Set in the picturesque and historical town of Ross, the Ross Marathon has been traditionally held on the first weekend in September coinciding with Father’s Day.

Ross is a country township in the Tasmanian midlands approximately 1-5-2 hours drive north of Hobart along the midlands highway.

The event offers a range of distances for the whole family from the more challenging marathon, half marathon, 10km, marathon teams, and shorter events for the children. The marathon course is a set of four 10.5km loops. With each loop finishing at the starting point. This makes it a brilliant marathon for spectators and the support given to runners as they pass through is incredibly valuable with each lap becoming mentally and physically more challenging.

Commencing outside the Ross town hall the course heads out of Ross on a mostly flat road towards Tooms lake. It turns at approximately 4 km, returning along the same road before diverting up and over a steep pinch behind the cemetery. Runners then recover on the other side of the hill running through the flat back streets of Ross; before turning to head back up the Main Street to cheers of support to the start/finish precinct. Three drink stations offering water and one with additional electrolyte were spaced appropriately apart.

The Tasmanian midlands are notoriously windy and this years Ross Marathon was no exception. Runners battled a strengthening headwind throughout the morning for more than half of each 10.5km loop. Upon reflection, the wind is not a negative attribute to the course for a well prepared runner, it simply adds another challenge no different to a hill, sand or trail.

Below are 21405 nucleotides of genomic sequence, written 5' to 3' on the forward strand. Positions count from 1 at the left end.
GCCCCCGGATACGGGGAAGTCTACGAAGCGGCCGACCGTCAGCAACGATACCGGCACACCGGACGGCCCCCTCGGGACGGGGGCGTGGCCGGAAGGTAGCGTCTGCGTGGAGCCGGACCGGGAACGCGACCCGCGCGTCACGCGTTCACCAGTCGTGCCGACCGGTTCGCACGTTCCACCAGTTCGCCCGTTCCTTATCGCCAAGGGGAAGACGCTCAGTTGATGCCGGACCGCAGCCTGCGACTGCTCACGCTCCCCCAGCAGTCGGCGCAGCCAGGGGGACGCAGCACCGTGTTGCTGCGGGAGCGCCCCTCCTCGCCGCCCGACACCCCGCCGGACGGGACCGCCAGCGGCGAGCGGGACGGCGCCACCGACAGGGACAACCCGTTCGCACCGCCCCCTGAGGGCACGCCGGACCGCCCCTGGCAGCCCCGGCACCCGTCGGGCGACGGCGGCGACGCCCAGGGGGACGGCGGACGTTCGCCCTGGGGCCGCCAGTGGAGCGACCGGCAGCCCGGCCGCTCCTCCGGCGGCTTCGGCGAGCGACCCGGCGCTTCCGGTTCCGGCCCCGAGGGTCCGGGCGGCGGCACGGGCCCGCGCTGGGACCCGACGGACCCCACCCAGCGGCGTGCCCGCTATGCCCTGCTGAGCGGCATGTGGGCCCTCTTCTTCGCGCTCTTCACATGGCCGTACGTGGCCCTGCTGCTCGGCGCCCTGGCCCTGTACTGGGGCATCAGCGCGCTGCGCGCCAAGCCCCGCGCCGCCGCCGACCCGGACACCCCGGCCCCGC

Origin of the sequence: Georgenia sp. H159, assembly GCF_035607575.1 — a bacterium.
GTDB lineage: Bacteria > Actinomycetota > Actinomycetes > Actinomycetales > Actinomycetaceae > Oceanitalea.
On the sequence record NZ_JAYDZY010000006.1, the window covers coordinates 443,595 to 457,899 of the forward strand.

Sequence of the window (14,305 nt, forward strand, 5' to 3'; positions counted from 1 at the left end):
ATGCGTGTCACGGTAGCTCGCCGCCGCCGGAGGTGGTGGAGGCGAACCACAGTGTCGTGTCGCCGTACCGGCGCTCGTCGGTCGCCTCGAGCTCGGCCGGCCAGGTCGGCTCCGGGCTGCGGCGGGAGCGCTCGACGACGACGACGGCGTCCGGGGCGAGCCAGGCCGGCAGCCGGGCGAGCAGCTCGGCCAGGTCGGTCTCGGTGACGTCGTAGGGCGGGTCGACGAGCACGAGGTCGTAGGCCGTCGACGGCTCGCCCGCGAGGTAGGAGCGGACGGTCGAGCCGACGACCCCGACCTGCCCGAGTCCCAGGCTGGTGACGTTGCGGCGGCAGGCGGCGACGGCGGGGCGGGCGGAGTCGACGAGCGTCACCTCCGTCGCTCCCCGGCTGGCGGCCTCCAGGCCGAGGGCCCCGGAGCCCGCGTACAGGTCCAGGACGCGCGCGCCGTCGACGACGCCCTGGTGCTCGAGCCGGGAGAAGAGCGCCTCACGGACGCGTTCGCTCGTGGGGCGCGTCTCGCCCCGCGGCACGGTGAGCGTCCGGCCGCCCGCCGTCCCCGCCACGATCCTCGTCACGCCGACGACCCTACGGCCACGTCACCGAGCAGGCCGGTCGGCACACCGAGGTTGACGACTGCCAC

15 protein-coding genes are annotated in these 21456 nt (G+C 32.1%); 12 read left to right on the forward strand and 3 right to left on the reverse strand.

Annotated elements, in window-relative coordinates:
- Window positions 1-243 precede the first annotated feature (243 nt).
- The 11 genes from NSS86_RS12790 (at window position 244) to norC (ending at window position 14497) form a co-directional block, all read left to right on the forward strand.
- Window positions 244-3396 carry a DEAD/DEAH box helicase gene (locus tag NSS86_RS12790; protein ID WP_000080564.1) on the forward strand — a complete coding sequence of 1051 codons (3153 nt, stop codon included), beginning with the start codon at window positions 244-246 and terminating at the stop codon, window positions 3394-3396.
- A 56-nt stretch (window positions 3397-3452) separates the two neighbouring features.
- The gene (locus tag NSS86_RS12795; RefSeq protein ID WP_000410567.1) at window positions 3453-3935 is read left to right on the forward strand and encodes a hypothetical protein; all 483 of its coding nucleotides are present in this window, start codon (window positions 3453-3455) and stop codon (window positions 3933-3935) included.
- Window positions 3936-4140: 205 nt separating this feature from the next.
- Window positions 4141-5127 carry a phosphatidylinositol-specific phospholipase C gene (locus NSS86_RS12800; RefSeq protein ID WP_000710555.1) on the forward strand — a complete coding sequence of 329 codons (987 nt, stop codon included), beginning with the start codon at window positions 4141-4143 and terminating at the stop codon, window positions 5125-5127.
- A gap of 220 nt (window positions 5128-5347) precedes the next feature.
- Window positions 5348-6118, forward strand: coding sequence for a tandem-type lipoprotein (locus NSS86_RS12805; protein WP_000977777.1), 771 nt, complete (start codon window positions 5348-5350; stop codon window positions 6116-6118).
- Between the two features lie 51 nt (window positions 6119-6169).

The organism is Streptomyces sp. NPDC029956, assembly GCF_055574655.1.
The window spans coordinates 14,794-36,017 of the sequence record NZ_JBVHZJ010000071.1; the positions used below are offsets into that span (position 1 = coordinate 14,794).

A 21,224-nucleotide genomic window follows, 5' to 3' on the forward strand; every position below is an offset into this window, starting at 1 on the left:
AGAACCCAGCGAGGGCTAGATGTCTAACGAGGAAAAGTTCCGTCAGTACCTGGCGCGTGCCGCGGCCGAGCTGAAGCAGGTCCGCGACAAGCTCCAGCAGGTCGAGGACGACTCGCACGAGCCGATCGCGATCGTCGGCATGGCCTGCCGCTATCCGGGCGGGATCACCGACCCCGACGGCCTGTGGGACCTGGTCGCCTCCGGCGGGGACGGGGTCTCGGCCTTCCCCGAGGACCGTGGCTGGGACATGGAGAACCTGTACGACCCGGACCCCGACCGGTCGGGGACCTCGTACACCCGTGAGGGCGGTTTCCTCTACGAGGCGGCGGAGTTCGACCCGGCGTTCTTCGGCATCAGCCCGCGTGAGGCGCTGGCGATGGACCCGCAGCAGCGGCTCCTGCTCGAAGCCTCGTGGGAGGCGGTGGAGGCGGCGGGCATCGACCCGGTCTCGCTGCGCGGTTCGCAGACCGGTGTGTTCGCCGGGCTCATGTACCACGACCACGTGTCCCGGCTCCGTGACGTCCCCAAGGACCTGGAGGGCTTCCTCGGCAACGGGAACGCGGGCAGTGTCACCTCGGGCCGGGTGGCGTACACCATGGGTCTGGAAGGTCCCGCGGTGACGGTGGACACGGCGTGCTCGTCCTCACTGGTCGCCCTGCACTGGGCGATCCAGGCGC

The big marathons of London, New York and Tokyo have all the hype, glitz and glamor to match the city in which they are held, but I urge everyone to not discount the small country marathons. They have so much to offer. From competitor camaraderie, to friendly and supportive volunteers.

Each runner receives a finishers medallion and plenty of fruit and refreshments are on offer upon completion.

Personal account of this years event. I do not like wind, but knowing the location and the trend for wind to occur I prepared and ensured my ears were covered and ran with my gloves. I loath cold extremities. The wind was a challenge and altering body position to accommodate head winds can cause strains which it did in my case so try an relax and settle as best you can. Despite the challenges of one of the strongest and most relentless head winds I have ever had to run into I came away with a second place and although not a PB time I am happy with the performance on the day.

In true country style I did have to giggle when a farmer herded his cows across the road in between runners just in front of me. Nicely timed though so no runners had to alter their paces in any way.

Written by: Bonnie Davies

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